Scary. In an “if I ever get this damn thing written will I ever get anyone to seriously read it” kind of way.

    Of course that assumes I ever figure out how to link the beginning to the end anyway.

  • Missviolacross says:

    I have to agree with you.  I’m not published – yet – but know that I need someone outside my brain to critique what I’ve written.  Someone who is up close and personal to what is selling, isn’t emotionally vested in the prose, and isn’t afraid to tell me what sucks and what works.  As you pointed out, there are many out there who are successful at self pubbing, but I for one will be going the traditional route too. 

  • Shecky X says:

    In a way, it’s fairly arrogant to go the self-publishing route when the writer chooses to go without an editor; unless they’ve worked successfully as an editor themselves, it’s highly unlikely that they’ve developed the mental detachment necessary to proper analysis of a work. This goes for ANY work that’s going to be read by more than the writer alone. Hell, any master’s thesis or doctoral dissertation usually requires a number of rewrites as directed by the advisor or the committee, and those are ONLY going to be read by an extremely narrow audience that shares all the same lingo and concepts; it’s not a broad-public thing.

    Some folks, after years of learning the ropes, are able to produce a work that needs only tiny bits of editing for final polish. Note the “after years of learning the ropes” bit – basically, the folks who’ve already ACHIEVED success in the field. So, in the end, the safest bet for people new or even only relatively new to the field is traditional publishing, because the production team is already in place.

  • Mhairi Simpson says:

    From what I’ve seen of popular self-published books, many general public readers are a lot less picky than publishing house editors. They can fall in love with a story without falling in love with the prose. Amanda Hocking’s books which were bought up by St. Martin’s Press will, as far as I know, undergo editing before being re-released. I think Latent probably was *good enough* as it was, just not *as good as it could be*. An editor takes things to a level that most writers can’t. It’s like being told your baby has a third eye. “That thing? No! No, no, no, really, it’s just a birthmark…”

  • wjroberts says:


  • Joshua A.C. Newman says:

    Dude, you can hire editors. It’s pretty straightforward: you give them money, they edit your work. Sometimes they tell you things you wish weren’t true and then you whine and complain to your friends and grumble and then rewrite it and discover that the editor was right.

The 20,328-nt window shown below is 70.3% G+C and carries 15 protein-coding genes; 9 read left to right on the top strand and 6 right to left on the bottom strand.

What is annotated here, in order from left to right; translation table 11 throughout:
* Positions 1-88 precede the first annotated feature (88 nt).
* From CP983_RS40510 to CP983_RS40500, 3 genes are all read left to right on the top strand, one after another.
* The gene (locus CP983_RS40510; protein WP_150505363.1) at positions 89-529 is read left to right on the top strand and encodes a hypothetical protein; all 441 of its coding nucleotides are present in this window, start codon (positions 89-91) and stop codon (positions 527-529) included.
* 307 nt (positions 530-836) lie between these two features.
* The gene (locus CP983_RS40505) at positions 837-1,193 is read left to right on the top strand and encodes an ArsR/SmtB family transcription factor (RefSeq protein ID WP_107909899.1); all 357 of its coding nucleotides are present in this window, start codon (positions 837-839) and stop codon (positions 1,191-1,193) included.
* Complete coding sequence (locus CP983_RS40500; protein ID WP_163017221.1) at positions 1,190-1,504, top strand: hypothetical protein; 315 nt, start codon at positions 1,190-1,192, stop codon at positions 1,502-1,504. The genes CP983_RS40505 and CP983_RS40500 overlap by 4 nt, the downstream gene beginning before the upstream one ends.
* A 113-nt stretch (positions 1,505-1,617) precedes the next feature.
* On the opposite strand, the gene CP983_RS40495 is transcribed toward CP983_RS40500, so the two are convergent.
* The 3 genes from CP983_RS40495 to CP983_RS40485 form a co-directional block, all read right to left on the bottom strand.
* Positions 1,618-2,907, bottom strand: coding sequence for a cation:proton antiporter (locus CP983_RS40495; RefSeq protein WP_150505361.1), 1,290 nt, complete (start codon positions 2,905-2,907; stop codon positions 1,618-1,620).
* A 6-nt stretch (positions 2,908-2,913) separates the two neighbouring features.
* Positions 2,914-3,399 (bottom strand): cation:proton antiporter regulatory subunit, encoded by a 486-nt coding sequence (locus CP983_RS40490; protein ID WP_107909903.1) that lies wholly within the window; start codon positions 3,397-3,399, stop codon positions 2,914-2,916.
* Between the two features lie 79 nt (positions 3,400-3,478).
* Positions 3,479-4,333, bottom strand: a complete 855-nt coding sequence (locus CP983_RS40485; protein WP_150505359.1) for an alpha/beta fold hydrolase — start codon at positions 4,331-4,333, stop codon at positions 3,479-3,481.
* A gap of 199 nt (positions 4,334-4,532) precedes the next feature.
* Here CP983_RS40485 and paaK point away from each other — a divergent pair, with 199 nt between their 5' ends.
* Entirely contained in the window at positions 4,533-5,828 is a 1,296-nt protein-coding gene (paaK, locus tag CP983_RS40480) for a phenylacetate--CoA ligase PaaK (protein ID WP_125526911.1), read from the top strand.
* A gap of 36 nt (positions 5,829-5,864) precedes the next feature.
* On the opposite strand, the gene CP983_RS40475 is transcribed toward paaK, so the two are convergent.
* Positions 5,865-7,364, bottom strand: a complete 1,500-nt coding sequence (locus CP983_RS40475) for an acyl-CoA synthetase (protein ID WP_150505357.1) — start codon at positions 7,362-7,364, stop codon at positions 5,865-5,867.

Then you make a much better margin, have control over the content of your work, work on a revised edition five years later, and do it again.

  • What many self-pub authors don’t recognize is that there is a fairly substantial learning curve, when it comes to honing one’s ability to push nouns up against verbs.  It took me 870,000 unpublished words, before I reached what I consider to be “entry level” proficient.  Life’s been fun since then.  I am selling, and nice things are happening.  Did it suck to be unpublished?  Yes.  Am I glad I didn’t self-pub before I broke in via “traditional” means?  Yes.  In their rush to reach an audience, I fear too many self-pub authors are bypassing the homework.

    • Joshua A.C. Newman says:

      Again, you can hire an editor. You can hire a really tough editor, even. You’re definitely right that underdeveloped work is underdeveloped. But a file of letters saying “no” doesn’t give you good feedback to help you progress.

  • Anonymous says:

    it’s good you know your limitations.

    and you’re lucky you got good advice.

    imagine how you would have felt if
    — after all the rewrites — you found
    the work wasn’t substantially better.

    or — horror! — what if it was worse?

    and you _knew_ that it was worse
    — without any doubt in your mind —
    yet the publishing company wanted
    to put it out anyway, perhaps because
    they considered it “more marketable”.
    (it does happen, you know.  often.)

    so consider yourself to be fortunate.

    except maybe you need a new agent,
    because his judgment seems flawed.

    or maybe not.  maybe “good enough”
    was “good enough” for him to get the
    15% that he was looking for.  ya think?


    • Anonymous says:

      I have the greatest agent in the history of agents. The only way I would ever consider another one is if he were abruptly kidnapped by aliens. And then it wouldn’t matter because I would give up writing and dedicate the rest of my life to trying to rescue him.

  • Taylor Stonely says:

    The nice thing about today’s publishing world is that you can get people to help you in every aspect of the publishing process. Just today I hired an editor to look over my manuscript, and I will probably work with other people to help design my cover and interior as I do not have that expertise. I think the correct term for self-publishing done right is team-publishing, which term I borrow from James Altucher in his post about 21 things that authors should know about self-publishing found here: